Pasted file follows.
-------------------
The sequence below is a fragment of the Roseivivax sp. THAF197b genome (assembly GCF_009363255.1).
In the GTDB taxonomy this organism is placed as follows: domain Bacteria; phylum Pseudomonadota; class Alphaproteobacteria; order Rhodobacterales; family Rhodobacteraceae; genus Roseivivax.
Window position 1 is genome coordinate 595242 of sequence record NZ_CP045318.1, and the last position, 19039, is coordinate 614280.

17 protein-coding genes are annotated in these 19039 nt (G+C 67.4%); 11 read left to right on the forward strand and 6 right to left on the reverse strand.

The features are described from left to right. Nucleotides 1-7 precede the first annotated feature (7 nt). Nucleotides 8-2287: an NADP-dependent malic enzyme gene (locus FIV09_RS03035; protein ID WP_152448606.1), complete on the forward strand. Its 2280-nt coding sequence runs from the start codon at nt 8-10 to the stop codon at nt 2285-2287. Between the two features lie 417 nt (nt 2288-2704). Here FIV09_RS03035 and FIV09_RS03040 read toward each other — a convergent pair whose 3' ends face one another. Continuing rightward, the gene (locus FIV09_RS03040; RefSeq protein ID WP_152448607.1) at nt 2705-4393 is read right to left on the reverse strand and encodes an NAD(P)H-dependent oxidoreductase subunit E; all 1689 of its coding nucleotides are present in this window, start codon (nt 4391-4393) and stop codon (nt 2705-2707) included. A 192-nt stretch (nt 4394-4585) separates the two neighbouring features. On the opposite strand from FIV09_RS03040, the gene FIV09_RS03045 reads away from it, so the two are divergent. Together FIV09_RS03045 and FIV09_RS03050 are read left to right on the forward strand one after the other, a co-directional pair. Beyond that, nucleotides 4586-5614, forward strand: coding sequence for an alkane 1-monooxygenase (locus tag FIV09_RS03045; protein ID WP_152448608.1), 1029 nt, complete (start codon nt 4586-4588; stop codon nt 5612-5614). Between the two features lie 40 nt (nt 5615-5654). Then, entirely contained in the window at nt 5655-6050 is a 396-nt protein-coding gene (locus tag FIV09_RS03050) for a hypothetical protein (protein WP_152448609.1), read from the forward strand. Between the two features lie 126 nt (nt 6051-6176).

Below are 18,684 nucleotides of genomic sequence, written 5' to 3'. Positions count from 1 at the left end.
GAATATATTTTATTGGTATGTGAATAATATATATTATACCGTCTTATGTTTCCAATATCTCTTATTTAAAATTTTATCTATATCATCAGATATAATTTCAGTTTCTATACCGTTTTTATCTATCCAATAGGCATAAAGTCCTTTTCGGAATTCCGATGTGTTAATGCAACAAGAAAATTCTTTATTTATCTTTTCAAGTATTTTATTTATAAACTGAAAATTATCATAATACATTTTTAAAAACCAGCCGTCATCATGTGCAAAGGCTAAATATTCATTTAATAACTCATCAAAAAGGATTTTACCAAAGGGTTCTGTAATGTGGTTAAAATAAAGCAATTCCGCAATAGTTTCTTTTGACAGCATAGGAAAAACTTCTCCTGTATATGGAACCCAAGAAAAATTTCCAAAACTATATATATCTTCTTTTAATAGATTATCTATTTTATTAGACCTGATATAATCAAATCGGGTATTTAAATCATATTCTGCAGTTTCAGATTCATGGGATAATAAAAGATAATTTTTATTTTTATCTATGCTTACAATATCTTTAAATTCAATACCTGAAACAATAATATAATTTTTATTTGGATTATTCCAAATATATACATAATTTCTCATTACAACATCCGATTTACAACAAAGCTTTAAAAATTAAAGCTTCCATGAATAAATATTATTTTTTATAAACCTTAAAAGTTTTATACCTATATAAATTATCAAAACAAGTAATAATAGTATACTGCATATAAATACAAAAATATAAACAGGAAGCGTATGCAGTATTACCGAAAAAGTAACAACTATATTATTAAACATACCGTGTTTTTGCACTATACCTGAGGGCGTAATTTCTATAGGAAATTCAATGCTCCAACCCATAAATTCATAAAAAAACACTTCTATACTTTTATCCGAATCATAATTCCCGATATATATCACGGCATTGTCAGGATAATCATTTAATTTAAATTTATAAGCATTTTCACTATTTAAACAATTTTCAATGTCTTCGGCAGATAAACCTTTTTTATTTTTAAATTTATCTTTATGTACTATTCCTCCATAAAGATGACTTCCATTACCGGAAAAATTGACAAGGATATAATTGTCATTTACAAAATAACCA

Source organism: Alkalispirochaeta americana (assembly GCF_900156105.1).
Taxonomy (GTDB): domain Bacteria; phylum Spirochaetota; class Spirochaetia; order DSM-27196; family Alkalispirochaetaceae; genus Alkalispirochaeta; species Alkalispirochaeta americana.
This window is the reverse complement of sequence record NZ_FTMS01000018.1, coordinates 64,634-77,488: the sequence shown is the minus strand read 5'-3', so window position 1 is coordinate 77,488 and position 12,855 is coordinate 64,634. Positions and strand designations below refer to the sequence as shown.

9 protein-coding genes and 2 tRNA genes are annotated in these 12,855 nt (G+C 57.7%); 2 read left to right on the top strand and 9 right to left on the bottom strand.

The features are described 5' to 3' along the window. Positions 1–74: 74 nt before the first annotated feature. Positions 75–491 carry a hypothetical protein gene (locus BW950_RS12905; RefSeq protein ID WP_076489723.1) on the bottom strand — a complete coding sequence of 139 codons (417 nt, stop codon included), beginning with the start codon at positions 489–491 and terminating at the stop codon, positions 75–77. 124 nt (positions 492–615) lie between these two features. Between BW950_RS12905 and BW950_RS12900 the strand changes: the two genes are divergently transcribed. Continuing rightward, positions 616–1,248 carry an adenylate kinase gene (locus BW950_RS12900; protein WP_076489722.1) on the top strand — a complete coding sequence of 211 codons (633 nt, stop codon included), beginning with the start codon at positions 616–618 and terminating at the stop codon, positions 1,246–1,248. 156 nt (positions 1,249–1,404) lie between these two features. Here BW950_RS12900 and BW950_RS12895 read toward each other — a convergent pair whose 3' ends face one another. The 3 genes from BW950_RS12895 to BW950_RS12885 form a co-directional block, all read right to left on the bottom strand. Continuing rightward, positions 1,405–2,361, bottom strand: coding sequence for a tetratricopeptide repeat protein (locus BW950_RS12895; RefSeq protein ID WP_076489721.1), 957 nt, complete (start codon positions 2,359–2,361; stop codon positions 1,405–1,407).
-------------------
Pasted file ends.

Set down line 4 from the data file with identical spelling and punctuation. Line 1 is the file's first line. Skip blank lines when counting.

17 protein-coding genes are annotated in these 19039 nt (G+C 67.4%); 11 read left to right on the forward strand and 6 right to left on the reverse strand.